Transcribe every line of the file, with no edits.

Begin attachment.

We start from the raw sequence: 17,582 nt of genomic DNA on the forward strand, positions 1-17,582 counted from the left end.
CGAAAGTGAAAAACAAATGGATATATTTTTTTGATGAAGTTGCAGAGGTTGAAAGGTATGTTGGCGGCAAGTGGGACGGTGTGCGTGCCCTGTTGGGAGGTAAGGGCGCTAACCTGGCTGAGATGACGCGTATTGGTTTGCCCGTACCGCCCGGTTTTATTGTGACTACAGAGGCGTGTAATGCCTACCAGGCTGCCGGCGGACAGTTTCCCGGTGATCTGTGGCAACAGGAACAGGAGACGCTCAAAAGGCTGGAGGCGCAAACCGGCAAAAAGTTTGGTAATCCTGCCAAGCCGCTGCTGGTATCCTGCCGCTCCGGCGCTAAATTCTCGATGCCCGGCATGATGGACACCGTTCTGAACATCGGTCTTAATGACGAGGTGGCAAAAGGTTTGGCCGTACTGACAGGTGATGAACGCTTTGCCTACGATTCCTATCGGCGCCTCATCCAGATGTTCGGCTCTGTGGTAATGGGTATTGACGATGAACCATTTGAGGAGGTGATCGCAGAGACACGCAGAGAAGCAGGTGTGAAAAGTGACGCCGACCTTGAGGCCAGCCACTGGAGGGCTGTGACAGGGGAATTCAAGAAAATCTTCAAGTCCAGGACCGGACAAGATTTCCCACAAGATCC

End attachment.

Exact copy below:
We start from the raw sequence: 17,582 nt of genomic DNA on the forward strand, positions 1-17,582 counted from the left end.
CGAAAGTGAAAAACAAATGGATATATTTTTTTGATGAAGTTGCAGAGGTTGAAAGGTATGTTGGCGGCAAGTGGGACGGTGTGCGTGCCCTGTTGGGAGGTAAGGGCGCTAACCTGGCTGAGATGACGCGTATTGGTTTGCCCGTACCGCCCGGTTTTATTGTGACTACAGAGGCGTGTAATGCCTACCAGGCTGCCGGCGGACAGTTTCCCGGTGATCTGTGGCAACAGGAACAGGAGACGCTCAAAAGGCTGGAGGCGCAAACCGGCAAAAAGTTTGGTAATCCTGCCAAGCCGCTGCTGGTATCCTGCCGCTCCGGCGCTAAATTCTCGATGCCCGGCATGATGGACACCGTTCTGAACATCGGTCTTAATGACGAGGTGGCAAAAGGTTTGGCCGTACTGACAGGTGATGAACGCTTTGCCTACGATTCCTATCGGCGCCTCATCCAGATGTTCGGCTCTGTGGTAATGGGTATTGACGATGAACCATTTGAGGAGGTGATCGCAGAGACACGCAGAGAAGCAGGTGTGAAAAGTGACGCCGACCTTGAGGCCAGCCACTGGAGGGCTGTGACAGGGGAATTCAAGAAAATCTTCAAGTCCAGGACCGGACAAGATTTCCCACAAGATCC